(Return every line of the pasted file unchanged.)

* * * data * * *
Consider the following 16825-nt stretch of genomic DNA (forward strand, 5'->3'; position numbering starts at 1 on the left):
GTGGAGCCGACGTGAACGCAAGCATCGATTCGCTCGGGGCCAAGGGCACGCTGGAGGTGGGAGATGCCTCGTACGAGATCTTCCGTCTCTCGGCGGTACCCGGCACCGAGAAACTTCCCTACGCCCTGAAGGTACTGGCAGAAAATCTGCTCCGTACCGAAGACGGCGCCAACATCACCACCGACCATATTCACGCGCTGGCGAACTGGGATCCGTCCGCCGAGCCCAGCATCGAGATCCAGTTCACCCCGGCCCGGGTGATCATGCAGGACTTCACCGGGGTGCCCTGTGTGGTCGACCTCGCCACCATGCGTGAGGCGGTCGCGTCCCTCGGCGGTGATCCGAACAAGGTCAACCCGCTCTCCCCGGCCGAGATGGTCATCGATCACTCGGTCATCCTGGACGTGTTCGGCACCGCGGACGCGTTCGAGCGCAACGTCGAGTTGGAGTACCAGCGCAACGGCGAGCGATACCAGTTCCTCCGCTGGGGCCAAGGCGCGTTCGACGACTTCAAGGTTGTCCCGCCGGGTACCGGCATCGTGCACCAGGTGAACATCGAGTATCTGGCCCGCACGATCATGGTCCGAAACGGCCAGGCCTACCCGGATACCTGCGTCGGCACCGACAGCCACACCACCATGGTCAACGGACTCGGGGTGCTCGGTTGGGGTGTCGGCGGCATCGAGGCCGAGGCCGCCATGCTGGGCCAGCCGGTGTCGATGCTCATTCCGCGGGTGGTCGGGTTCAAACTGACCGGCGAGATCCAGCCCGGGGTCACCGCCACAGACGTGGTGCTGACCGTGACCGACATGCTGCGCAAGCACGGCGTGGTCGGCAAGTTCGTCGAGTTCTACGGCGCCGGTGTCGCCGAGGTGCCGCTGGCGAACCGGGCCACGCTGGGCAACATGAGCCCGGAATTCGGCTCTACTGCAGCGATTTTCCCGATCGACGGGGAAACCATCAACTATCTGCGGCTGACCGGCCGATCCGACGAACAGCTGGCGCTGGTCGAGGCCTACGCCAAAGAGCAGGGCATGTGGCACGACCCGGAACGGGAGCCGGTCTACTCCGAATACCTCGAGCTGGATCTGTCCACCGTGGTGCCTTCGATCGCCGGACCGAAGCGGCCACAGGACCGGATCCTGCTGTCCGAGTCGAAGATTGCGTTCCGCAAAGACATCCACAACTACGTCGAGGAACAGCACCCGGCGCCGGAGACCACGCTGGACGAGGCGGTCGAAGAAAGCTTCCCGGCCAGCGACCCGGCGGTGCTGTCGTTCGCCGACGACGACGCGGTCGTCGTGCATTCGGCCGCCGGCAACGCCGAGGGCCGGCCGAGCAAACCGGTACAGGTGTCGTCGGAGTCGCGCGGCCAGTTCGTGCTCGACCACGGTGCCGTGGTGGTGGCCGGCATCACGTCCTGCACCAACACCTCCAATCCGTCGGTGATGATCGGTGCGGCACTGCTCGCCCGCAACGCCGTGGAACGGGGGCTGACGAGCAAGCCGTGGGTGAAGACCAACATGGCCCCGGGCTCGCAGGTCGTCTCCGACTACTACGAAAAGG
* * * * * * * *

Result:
Consider the following 16825-nt stretch of genomic DNA (forward strand, 5'->3'; position numbering starts at 1 on the left):
GTGGAGCCGACGTGAACGCAAGCATCGATTCGCTCGGGGCCAAGGGCACGCTGGAGGTGGGAGATGCCTCGTACGAGATCTTCCGTCTCTCGGCGGTACCCGGCACCGAGAAACTTCCCTACGCCCTGAAGGTACTGGCAGAAAATCTGCTCCGTACCGAAGACGGCGCCAACATCACCACCGACCATATTCACGCGCTGGCGAACTGGGATCCGTCCGCCGAGCCCAGCATCGAGATCCAGTTCACCCCGGCCCGGGTGATCATGCAGGACTTCACCGGGGTGCCCTGTGTGGTCGACCTCGCCACCATGCGTGAGGCGGTCGCGTCCCTCGGCGGTGATCCGAACAAGGTCAACCCGCTCTCCCCGGCCGAGATGGTCATCGATCACTCGGTCATCCTGGACGTGTTCGGCACCGCGGACGCGTTCGAGCGCAACGTCGAGTTGGAGTACCAGCGCAACGGCGAGCGATACCAGTTCCTCCGCTGGGGCCAAGGCGCGTTCGACGACTTCAAGGTTGTCCCGCCGGGTACCGGCATCGTGCACCAGGTGAACATCGAGTATCTGGCCCGCACGATCATGGTCCGAAACGGCCAGGCCTACCCGGATACCTGCGTCGGCACCGACAGCCACACCACCATGGTCAACGGACTCGGGGTGCTCGGTTGGGGTGTCGGCGGCATCGAGGCCGAGGCCGCCATGCTGGGCCAGCCGGTGTCGATGCTCATTCCGCGGGTGGTCGGGTTCAAACTGACCGGCGAGATCCAGCCCGGGGTCACCGCCACAGACGTGGTGCTGACCGTGACCGACATGCTGCGCAAGCACGGCGTGGTCGGCAAGTTCGTCGAGTTCTACGGCGCCGGTGTCGCCGAGGTGCCGCTGGCGAACCGGGCCACGCTGGGCAACATGAGCCCGGAATTCGGCTCTACTGCAGCGATTTTCCCGATCGACGGGGAAACCATCAACTATCTGCGGCTGACCGGCCGATCCGACGAACAGCTGGCGCTGGTCGAGGCCTACGCCAAAGAGCAGGGCATGTGGCACGACCCGGAACGGGAGCCGGTCTACTCCGAATACCTCGAGCTGGATCTGTCCACCGTGGTGCCTTCGATCGCCGGACCGAAGCGGCCACAGGACCGGATCCTGCTGTCCGAGTCGAAGATTGCGTTCCGCAAAGACATCCACAACTACGTCGAGGAACAGCACCCGGCGCCGGAGACCACGCTGGACGAGGCGGTCGAAGAAAGCTTCCCGGCCAGCGACCCGGCGGTGCTGTCGTTCGCCGACGACGACGCGGTCGTCGTGCATTCGGCCGCCGGCAACGCCGAGGGCCGGCCGAGCAAACCGGTACAGGTGTCGTCGGAGTCGCGCGGCCAGTTCGTGCTCGACCACGGTGCCGTGGTGGTGGCCGGCATCACGTCCTGCACCAACACCTCCAATCCGTCGGTGATGATCGGTGCGGCACTGCTCGCCCGCAACGCCGTGGAACGGGGGCTGACGAGCAAGCCGTGGGTGAAGACCAACATGGCCCCGGGCTCGCAGGTCGTCTCCGACTACTACGAAAAGG